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How to Forge a Unified Brand Voice

CEOs and executives at enterprise companies need to prioritize brand consistency to take on their competition and draw in loyal customers.

Think about the brands you love. You trust them because you like their product, and you probably know how they’ll communicate with you. Now, think about the brands you avoid — how many do you dislike simply because their voice or messaging annoys you?

For most people, a company’s message plays a huge part in whether they buy its products or use its services. But maintaining consistency is easier said than done, especially at large organizations. Enterprises often have numerous people creating content that bears the brand’s name — which is great for production, but when content passes through so many hands, it shifts with every iteration.

CEOs and executives at enterprise companies need to prioritize brand consistency to take on their competition and draw in loyal customers.

Consistency Begets Trust

Telling the same story over and over helps your audience remember you. And with 67% of customers saying they will continue to buy products only if they trust the company behind them, establishing that rapport is imperative.

Strong brands outperform weak brands year after year. Dollar Shave Club, which continues to dominate its market, has its brand voice on lock. It’s blunt and witty, and its loyal subscribers love that. More important, it’s easy to identify. The same is true for Nike — you know its “Just Do It” slogan and inspiring messaging before you see the signature Swoosh.

Creating a Unified Voice

The good news is that avoiding fragmented enterprise messaging isn’t impossible. These four strategies can help your enterprise create a strong, transparent brand that customers trust.

1. Know your story and stick to it.

Just like in love and friendship, your organization must be compelling to win people over. Your story is your view of the world, and people stick around when they believe in what you’re saying. You have to inspire people and get them to share your story with their networks. This is how the human brain operates; we want to connect with those who have the same “why” as us.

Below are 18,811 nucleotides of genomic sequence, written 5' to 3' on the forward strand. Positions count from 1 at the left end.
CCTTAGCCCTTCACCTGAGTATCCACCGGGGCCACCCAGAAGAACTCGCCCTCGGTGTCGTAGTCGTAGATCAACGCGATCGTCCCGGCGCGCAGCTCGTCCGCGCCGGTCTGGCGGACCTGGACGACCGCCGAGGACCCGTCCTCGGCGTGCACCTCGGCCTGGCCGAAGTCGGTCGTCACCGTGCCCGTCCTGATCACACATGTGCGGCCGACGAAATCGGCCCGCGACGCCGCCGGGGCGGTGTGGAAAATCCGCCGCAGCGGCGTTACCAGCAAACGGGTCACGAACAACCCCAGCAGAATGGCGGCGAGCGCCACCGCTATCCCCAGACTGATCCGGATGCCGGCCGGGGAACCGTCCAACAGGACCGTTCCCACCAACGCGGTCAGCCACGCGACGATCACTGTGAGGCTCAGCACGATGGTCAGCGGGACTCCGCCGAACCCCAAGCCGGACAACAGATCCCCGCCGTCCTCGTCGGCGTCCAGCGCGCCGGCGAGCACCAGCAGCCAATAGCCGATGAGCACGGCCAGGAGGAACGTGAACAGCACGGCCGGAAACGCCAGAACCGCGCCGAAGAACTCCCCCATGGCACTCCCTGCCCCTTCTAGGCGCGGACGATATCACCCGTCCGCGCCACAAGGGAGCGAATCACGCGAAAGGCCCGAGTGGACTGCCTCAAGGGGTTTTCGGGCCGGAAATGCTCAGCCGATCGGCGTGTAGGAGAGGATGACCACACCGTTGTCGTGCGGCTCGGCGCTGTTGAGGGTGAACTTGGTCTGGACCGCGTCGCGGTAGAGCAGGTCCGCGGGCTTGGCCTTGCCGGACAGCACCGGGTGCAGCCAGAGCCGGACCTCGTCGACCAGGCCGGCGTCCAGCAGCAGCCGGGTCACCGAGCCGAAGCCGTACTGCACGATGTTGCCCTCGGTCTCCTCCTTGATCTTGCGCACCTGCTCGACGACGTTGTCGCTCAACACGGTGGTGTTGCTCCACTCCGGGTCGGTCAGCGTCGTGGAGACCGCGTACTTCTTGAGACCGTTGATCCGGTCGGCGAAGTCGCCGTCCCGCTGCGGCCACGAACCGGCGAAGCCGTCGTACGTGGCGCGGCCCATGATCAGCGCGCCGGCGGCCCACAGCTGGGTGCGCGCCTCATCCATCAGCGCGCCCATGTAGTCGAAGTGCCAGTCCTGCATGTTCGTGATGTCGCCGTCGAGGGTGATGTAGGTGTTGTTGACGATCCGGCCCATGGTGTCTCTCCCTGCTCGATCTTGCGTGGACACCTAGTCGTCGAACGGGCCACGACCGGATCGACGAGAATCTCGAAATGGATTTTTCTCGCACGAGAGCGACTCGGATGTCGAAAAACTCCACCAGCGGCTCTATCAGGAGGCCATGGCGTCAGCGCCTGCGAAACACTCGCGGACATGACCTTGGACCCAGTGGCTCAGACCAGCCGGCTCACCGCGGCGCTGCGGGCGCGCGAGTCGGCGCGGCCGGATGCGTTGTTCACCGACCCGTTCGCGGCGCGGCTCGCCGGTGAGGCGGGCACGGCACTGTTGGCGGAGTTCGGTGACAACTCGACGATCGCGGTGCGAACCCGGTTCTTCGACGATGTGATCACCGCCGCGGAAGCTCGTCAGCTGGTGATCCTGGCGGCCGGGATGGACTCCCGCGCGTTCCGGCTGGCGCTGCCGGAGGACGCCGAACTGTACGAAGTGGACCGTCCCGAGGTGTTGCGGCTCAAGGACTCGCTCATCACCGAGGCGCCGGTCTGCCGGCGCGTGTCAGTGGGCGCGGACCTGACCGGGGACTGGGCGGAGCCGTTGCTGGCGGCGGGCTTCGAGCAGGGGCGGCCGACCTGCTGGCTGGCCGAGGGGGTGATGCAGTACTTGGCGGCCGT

2. Create a brand style guide.

content style guide is an essential part of any brand identity strategy. Your style guide should include details about how your voice sounds, use of terminology and jargon, punctuation and spelling preferences, and any other particularities. The guide will help keep everyone on the same page about your brand story and voice, from members of the C-suite to internal writers to agency partners. And once it exists, make it easy to access — it should be everywhere your writers work.

3. Make the most of content AI.

Content governance is one of the hardest tasks in an enterprise. Advances in content intelligence technology can help flag and replace old messaging. Some platforms can also use your particular style guide to score content against your content guidelines and suggest fixes. They can also flag biases in copy and help remove them, ensuring no customer feels excluded when consuming your brand’s content.

4. Create brand allies.

Task your team leads to identify your brand voice and messaging champions. They could be anyone — engineers, project managers, copywriters, salespeople. They’re the people who say, “No, that’s not on brand. We can do better.” They keep voice, terminology, or stories top of mind to ensure things aren’t shifting unintentionally.

Building long-lasting relationships with your customers is like building relationships with friends: People are more likely to hang around someone they trust. Inconsistency makes relationships shaky, while a consistent, memorable, relatable message helps establish that bond. It can be the difference between success and failure.


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